• B3an - Thursday, December 9, 2010 - link

    They're right in going with AMOLED. It has even better viewing angles than IPS, better contrast, and blacks that are as black as you can possibly get as the pixels are just turned off for black.
  • melgross - Thursday, December 9, 2010 - link

    I don't see companies going for AMOLED screens for tablets for some time, because of the price. At least another year. Of course, if you consider something as small as the Streak to be a tablet, then we may see some sooner.

    But I'm not so impressed with any of the AMOLEDs so far because of their low brightness, and inability to work outdoors on a bright day. My friend's Samsung is tidally washed out no matter how bright he makes the screen. A couple more generations and that may be solved.
  • therealnickdanger - Thursday, December 9, 2010 - link

    You'll never run into a person that intentionally holds his device in direct sunlight. Every human being I have encountered even since the first laptops were built, regardless of screen technology, always seeks refuge from direct sunlight via different angles, shade, indoors, or cupping a hand over the display.

    I think your expectations are strange. We'll likely never see a display technology that looks the same in broad daylight as it does in a controlled environment. Sure, some displays are brighter than others in daylight, but I have yet to see one that wasn't viewable to the point where usability was threatened. I have both OLED and LCD phones and I've had no issues reading text or viewing pictures in direct sunlight. Sure, I notice a difference between the two, and certainly between indoor and outdoor, but I don't enjoy viewing LCDs in direct sunlight any more than OLEDs.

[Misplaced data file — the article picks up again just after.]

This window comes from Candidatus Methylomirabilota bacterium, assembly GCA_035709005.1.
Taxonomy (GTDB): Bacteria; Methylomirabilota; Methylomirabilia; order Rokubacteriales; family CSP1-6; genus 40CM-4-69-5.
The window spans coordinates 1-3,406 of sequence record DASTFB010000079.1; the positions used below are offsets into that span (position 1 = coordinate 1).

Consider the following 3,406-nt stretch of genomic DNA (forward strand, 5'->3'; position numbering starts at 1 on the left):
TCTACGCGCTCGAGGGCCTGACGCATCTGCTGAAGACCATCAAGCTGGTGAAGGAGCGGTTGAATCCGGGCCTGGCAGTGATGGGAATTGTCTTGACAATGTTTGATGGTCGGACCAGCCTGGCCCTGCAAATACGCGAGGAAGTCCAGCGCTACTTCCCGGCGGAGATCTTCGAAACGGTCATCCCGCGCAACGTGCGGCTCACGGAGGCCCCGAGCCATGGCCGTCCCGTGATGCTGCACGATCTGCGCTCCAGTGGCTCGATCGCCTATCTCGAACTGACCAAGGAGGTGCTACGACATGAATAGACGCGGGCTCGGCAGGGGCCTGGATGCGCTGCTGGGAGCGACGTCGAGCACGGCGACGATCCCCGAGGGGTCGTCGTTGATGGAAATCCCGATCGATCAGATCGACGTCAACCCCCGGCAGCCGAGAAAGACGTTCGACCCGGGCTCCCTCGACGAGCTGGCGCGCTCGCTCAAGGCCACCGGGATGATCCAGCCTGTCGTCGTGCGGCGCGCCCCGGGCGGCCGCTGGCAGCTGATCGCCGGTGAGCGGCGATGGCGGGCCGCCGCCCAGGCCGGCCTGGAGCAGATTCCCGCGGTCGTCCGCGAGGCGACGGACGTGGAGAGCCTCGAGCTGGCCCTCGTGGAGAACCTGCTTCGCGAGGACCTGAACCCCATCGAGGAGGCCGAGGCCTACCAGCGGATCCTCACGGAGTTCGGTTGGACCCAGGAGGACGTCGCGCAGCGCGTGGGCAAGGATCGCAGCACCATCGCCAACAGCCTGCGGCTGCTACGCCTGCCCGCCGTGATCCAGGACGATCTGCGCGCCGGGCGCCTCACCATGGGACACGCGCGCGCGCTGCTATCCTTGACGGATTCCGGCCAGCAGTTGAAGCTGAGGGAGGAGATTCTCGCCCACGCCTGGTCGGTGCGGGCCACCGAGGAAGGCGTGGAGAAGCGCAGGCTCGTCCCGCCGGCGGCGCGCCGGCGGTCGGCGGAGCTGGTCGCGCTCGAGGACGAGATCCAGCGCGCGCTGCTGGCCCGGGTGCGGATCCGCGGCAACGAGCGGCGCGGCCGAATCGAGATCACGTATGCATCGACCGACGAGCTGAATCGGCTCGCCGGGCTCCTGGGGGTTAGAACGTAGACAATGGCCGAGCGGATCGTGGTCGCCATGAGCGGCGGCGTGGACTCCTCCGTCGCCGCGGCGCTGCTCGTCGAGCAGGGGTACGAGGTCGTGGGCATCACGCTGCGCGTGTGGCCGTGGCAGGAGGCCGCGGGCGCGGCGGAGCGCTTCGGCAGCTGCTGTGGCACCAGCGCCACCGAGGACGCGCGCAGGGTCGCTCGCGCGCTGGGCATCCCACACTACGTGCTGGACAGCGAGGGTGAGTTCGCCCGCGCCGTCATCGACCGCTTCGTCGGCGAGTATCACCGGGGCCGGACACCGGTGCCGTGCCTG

If they can improve it, great, but hopefully not at the expence of what make OLEDs so attractive in the first place.
  • kmmatney - Thursday, December 9, 2010 - link

    There are times when its hard to avoid the sun - like trying to use your GPS in the car, on a bright day. Here in Denver, we have a lot of bright days, and this is often in important issue.
  • Zan Lynx - Friday, December 10, 2010 - link

    Transflective LCD is pretty great in direct sunlight.

    I still have a Sharp Zaurus that is excellent for reading ebooks outside. I can turn screen brightness to the minimum and read for several hours.
  • melgross - Saturday, December 11, 2010 - link

    Every single human you've met? What about the non humans then? Strange way to put it. I've seen several AMOLED phones, and none of them were worth a damn in the sunlight. Every review of those phones says the same thing. I'm scrptocal when someone says that their's works well enough for that reason.

    Yes, no one deliberately holds their phone in direct sunlight. But sometimes itmcan't be helped, and cup g your hand over it rarely helps much. But, these are tablets we're talking about. No matter how big your hand is, it won't help on these screens. Even the small 7" tablets are too big for that, and the 10" models are much too big.

    I'm certainly not saying that they should be the same in the sunlight as indoors. For you to assume I did is odd.

    I do expect that at some point, when efficiency allows much higher brightness levels in AMOLED displays, we will see them working much better outdoors. But now, they are much dimmer than the best LCDs. Again, you can check the reviews and comparison tests. And it's brightness that determines how well a display will work outdoors.
  • taltamir - Friday, December 10, 2010 - link

    in addition to be better contrast, better viewing angles, better blacks etc... it also takes 1/3 the electricity and is a lot lighter and thinner.